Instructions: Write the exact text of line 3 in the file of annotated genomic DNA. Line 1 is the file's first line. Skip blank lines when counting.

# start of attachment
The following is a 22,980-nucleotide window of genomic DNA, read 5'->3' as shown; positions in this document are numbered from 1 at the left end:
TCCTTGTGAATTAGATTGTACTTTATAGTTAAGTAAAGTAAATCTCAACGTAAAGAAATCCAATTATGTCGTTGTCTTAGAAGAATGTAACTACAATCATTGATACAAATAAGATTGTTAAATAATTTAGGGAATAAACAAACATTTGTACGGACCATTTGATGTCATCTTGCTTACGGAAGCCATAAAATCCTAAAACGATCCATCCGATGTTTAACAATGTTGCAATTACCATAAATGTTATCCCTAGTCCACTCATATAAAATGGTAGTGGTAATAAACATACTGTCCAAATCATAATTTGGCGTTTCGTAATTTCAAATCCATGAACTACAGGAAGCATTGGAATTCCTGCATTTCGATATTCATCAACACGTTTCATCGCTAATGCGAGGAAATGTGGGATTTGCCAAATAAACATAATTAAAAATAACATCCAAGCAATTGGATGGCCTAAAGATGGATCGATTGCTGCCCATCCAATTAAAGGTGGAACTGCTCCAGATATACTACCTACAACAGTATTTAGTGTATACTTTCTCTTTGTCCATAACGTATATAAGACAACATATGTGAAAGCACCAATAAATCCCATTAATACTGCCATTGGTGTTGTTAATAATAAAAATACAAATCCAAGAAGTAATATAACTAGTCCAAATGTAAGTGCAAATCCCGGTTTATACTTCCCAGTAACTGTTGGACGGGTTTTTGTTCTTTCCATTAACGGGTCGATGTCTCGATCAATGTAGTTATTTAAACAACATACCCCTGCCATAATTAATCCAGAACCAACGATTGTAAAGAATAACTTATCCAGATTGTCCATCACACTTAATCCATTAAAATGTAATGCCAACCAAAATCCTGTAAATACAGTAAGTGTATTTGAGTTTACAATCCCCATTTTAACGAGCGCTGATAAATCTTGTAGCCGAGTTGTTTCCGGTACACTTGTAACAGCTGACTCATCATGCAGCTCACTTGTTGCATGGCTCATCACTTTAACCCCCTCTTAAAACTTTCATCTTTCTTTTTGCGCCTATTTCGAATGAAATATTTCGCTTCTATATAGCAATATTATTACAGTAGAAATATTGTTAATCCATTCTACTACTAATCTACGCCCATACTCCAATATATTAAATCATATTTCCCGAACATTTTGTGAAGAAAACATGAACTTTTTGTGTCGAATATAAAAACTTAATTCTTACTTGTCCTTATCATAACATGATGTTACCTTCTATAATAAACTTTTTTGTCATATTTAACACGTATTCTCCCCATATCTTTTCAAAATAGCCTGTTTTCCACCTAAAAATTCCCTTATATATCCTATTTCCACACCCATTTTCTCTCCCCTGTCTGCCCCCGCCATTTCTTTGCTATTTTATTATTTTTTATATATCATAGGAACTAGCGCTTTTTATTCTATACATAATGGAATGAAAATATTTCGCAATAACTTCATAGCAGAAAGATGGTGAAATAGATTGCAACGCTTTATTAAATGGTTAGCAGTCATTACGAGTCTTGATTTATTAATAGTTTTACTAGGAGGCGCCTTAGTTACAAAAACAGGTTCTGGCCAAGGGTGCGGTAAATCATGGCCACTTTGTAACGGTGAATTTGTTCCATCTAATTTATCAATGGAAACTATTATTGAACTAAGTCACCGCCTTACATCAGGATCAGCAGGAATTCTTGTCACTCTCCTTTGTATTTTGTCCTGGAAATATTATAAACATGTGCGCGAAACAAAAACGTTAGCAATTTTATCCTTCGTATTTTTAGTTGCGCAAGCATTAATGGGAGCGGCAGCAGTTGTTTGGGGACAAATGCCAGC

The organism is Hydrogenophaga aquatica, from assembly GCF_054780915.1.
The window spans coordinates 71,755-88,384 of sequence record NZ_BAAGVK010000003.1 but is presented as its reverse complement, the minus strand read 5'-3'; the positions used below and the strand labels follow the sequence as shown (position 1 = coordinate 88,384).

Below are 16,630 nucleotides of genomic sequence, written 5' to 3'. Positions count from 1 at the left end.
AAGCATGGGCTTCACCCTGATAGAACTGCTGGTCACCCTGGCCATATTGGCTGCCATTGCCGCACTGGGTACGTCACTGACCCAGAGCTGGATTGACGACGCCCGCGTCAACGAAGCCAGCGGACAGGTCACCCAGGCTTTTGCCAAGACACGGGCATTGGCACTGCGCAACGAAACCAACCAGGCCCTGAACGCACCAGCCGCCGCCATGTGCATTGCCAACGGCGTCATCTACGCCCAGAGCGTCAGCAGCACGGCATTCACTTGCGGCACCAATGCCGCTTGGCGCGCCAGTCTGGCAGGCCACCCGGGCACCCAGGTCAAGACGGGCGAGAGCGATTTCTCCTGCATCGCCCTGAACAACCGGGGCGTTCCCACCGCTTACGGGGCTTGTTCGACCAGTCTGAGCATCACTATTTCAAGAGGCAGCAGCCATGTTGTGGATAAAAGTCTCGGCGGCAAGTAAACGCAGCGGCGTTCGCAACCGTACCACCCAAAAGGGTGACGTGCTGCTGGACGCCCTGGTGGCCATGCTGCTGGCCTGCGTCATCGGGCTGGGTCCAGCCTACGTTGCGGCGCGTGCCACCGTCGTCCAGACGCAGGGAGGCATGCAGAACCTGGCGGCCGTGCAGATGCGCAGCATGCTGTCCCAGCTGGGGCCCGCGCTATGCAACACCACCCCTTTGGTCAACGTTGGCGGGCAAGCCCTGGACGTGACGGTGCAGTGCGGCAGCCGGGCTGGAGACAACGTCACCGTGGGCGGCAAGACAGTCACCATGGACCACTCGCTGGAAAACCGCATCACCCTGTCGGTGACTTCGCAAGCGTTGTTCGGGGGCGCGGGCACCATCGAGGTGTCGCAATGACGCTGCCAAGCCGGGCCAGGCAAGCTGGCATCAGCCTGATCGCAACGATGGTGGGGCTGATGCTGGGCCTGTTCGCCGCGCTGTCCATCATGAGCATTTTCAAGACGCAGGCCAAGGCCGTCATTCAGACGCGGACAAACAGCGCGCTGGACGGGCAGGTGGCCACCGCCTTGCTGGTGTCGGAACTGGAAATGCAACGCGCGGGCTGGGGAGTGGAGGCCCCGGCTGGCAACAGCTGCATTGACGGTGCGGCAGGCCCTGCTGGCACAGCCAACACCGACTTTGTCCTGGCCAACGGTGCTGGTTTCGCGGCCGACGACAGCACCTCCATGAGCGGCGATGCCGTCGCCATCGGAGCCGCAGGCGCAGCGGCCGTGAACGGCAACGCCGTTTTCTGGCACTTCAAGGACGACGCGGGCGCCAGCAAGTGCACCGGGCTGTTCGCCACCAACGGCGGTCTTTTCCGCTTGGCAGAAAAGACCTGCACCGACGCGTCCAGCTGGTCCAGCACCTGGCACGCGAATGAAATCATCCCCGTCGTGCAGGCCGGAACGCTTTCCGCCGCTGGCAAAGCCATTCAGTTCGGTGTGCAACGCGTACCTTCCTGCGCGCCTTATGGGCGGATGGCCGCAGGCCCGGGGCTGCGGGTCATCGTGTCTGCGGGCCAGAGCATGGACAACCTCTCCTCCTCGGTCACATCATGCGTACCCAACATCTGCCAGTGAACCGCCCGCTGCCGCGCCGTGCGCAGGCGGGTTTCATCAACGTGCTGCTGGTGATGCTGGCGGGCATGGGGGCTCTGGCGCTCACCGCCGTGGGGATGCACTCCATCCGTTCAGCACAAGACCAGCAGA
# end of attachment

The organism is Hydrogenophaga aquatica, from assembly GCF_054780915.1.